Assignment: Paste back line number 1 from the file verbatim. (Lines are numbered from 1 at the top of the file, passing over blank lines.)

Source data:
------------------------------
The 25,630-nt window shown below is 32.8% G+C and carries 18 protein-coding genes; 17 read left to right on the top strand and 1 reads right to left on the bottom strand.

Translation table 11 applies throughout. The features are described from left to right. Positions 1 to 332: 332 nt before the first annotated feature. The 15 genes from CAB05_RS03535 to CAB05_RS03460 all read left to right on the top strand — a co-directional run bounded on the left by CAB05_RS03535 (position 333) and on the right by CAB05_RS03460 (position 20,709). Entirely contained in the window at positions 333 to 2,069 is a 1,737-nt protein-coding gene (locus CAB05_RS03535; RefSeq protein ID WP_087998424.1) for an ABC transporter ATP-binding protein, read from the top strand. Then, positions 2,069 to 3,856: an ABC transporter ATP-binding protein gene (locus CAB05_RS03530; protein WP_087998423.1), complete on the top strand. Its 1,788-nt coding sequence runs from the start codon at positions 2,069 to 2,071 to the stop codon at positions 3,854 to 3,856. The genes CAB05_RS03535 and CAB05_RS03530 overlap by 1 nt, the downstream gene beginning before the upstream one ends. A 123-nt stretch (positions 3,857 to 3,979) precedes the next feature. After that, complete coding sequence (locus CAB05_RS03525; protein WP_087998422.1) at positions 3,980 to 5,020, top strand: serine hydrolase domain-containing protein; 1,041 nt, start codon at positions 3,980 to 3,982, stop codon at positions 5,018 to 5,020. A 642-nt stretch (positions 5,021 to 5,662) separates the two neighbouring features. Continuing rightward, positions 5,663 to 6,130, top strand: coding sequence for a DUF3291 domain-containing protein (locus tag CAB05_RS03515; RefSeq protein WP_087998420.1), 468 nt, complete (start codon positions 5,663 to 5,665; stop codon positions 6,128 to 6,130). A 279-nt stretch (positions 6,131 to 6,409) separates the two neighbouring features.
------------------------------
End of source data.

The 25,630-nt window shown below is 32.8% G+C and carries 18 protein-coding genes; 17 read left to right on the top strand and 1 reads right to left on the bottom strand.